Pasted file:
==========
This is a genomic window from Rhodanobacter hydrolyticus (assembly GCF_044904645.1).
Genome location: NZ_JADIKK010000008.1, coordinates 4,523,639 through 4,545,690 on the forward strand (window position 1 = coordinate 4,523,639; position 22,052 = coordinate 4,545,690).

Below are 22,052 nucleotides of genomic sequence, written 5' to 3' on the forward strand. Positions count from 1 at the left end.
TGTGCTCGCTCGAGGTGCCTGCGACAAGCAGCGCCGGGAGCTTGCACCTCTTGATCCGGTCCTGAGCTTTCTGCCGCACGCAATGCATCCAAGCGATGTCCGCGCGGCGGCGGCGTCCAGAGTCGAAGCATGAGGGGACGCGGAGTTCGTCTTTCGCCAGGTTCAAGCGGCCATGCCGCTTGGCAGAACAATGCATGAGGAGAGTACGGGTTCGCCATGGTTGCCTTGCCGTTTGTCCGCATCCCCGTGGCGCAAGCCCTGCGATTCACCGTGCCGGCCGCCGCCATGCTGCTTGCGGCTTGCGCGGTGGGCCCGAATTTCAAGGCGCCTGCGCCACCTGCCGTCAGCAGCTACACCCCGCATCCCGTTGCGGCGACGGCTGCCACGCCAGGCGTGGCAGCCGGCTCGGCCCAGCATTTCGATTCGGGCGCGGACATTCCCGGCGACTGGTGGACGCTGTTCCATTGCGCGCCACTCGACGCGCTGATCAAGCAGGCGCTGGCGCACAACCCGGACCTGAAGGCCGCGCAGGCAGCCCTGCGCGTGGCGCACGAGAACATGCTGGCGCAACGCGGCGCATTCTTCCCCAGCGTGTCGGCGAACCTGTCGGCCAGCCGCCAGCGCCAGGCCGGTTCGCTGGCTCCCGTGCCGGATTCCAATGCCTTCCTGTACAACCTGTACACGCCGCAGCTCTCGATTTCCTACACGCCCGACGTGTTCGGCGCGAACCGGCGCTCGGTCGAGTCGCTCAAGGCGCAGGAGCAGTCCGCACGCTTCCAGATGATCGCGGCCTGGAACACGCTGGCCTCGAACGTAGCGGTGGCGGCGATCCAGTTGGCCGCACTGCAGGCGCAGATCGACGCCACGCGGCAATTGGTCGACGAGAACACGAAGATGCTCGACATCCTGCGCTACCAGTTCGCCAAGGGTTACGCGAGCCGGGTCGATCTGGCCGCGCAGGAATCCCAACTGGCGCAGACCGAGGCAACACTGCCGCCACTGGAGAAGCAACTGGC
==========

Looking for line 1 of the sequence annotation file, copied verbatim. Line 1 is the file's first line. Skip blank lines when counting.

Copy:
This is a genomic window from Rhodanobacter hydrolyticus (assembly GCF_044904645.1).